High-performance, hydrogen-powered vehicle at the 24 Hours of Le Mans

Spearheading the exit from fossil fuels in transportation, hydrogen technologies are integral to sustainability. Hydrogen, alongside electric power, is already making inroads into motor racing. Turning it into a viable option for endurance racing is proving particularly challenging. To this end, ITK joined the Bosch Engineering project team to help develop the Ligier JS2 RH2 race car.

Präsentation des Ligier JS2 RH2.
© Bosch Engineering

Officially unveiled at the Le Mans 24 Hours’ centennial festivities, this demonstrator vehicle has since logged more than 5,000 kilometers of test drives. Powered by a 3.0-liter hydrogen engine with a combination intake manifold and direct injection that produces 600 hp, this trailblazing, high-performance vehicle features a comprehensive safety concept that pairs active with passive protective components. As part of the Bosch Engineering development team, ITK functional safety specialists delivered key components to help put the high-performance vehicle’s safety concept into practice.

The challenge: Develop an effective safety concept for hydrogen technology in motorsports

The mission was to convert the high-performance Ligier JS2 R race car to a climate-friendly hydrogen drive. The schedule was tight, leaving little time for innovation. Hydrogen technology requires a combination of structural and electrical/electronic modifications. It took a diverse skill-set to rise to this towering challenge. To develop this safety concept, the engineering team needed expertise on the ISO 26262 standard for functional safety and experience applying specific standards and guidelines for hydrogen vehicles, one being UN GTR 13.

The Ligier JS2 RH2 on a street.
© Bosch Engineering

The solution: Deliver a multi-stage, alert-to-full-shutdown safety concept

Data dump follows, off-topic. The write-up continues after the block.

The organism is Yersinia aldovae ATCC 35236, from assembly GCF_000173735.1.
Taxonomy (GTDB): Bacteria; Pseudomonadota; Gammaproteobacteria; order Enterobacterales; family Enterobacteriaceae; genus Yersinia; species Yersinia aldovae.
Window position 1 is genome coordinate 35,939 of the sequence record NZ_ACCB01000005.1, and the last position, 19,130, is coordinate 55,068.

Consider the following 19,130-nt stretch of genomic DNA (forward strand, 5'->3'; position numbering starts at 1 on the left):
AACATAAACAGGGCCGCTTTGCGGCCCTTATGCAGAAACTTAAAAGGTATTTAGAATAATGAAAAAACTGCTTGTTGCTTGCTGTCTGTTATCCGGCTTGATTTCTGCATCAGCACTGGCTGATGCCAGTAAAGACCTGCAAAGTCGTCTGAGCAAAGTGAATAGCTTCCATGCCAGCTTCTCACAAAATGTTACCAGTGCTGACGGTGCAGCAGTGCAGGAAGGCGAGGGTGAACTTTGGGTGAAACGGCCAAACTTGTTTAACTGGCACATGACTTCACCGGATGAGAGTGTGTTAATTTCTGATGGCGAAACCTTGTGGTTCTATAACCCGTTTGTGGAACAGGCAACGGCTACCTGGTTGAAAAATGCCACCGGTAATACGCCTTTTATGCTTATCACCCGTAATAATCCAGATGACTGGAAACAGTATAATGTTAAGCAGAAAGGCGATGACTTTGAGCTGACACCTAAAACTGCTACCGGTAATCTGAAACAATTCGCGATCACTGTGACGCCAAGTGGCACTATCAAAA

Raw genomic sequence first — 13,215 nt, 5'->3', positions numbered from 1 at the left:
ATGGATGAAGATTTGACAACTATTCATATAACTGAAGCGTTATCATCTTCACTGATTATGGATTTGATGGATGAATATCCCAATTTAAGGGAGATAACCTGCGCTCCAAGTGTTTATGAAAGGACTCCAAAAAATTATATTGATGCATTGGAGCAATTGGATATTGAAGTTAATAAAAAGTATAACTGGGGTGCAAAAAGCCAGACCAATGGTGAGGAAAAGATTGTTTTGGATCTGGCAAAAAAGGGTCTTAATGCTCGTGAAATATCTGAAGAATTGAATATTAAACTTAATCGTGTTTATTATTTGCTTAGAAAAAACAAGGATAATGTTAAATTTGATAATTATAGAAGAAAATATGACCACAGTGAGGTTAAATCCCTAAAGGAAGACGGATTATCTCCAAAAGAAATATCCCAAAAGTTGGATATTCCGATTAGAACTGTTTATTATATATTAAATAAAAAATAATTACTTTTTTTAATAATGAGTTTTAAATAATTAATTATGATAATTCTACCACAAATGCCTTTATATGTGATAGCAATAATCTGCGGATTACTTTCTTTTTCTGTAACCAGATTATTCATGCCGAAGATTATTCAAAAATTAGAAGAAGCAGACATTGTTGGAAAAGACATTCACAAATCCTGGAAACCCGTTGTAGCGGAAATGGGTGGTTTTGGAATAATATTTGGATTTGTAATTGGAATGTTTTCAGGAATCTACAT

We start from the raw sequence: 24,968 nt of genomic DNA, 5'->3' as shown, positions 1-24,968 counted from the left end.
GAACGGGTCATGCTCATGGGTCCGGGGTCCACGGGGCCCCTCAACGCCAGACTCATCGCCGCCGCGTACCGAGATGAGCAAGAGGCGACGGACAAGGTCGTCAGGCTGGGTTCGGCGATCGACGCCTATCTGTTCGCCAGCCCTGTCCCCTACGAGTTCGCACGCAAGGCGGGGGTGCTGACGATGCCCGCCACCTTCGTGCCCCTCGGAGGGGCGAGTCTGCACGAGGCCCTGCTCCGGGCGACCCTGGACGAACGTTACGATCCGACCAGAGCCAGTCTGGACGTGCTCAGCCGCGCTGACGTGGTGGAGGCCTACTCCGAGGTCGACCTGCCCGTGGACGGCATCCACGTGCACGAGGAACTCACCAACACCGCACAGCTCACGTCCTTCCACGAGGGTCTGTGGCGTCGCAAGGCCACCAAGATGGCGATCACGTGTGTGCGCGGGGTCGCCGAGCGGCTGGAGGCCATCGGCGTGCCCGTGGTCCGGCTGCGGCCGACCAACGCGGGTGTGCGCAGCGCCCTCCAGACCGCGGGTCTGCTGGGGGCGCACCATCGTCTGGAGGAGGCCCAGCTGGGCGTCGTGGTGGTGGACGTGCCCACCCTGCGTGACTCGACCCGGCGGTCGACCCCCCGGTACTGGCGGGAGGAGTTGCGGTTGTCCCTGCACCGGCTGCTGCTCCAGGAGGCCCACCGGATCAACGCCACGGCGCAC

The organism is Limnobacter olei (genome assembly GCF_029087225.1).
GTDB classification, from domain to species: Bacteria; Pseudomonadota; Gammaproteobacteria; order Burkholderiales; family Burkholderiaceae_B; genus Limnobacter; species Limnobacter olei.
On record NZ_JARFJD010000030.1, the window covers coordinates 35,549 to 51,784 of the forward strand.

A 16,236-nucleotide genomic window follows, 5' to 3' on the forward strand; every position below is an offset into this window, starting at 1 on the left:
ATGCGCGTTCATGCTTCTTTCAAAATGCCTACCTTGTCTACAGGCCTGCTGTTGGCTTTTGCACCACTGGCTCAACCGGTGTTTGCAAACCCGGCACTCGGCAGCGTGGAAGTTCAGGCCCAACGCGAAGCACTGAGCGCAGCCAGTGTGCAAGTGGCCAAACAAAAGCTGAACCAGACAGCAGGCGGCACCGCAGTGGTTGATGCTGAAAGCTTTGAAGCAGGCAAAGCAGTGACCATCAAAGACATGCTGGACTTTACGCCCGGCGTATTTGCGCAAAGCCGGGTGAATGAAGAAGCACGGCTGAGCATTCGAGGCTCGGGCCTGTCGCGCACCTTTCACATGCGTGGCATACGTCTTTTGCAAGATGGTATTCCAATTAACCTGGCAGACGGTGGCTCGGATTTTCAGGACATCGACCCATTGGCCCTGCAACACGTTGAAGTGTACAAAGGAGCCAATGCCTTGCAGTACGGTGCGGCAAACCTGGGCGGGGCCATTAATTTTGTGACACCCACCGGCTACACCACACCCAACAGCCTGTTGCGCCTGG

Bosch Engineering was responsible for the vehicle’s overall concept. It was also instrumental in designing the engine and tank as well as the comprehensive, multistage hydrogen safety system. On board to support this development team, ITK focused on the safety concept for the tank system.

The vehicle’s multistage hydrogen safety scheme encompasses the storage system with the high-pressure tanks, the pressure-regulating valves, and the pipelines to the engine and injection system. Engineers opted to partition the tank, gas-regulating components, and engine compartment. This layout and the passive ventilation via pipes and exhausts allows gases to be vented to the exterior, preventing them from reaching the passenger compartment and hot engine components. An extensive sensor array detects leaks in the system. The safety features include everything from driver alerts on the display and individual circuit breakers to full system shutdowns.

The ITK safety team worked with Bosch Engineering specialists to address the risks of using hydrogen in vehicles and come up with a safety concept for the tank system. This close cooperation with the engineers who are accountable for the combustion engine and for the vehicle as a whole was essential to this development effort.

The added value: Innovative power from the race track to the assembly line

Hydrogen propulsion systems are figuring ever more prominently in series development. The experience gained in racing hones engineers’ ability to implement these drives holistically and safely. 

The ITK team has the skills to determine the safety measures needed for the given vehicle and use case, as well as the assets to support your development project.

Le Mans, Formula E, DTM, IMSA, Blancpain, drone races – whatever the challenge may entail, ITK adapts to your needs to bring our cross-racing experience to your project and develop tailored solutions to fit.

Key Take Aways

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Climate-friendly motor racing

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Holistic safety concept

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Hydrogen technology

Unsolved challenges? We look forward to your inquiry.

Portrait Christian Hoetterges

Mobility – Motorsports

Christian Hoetterges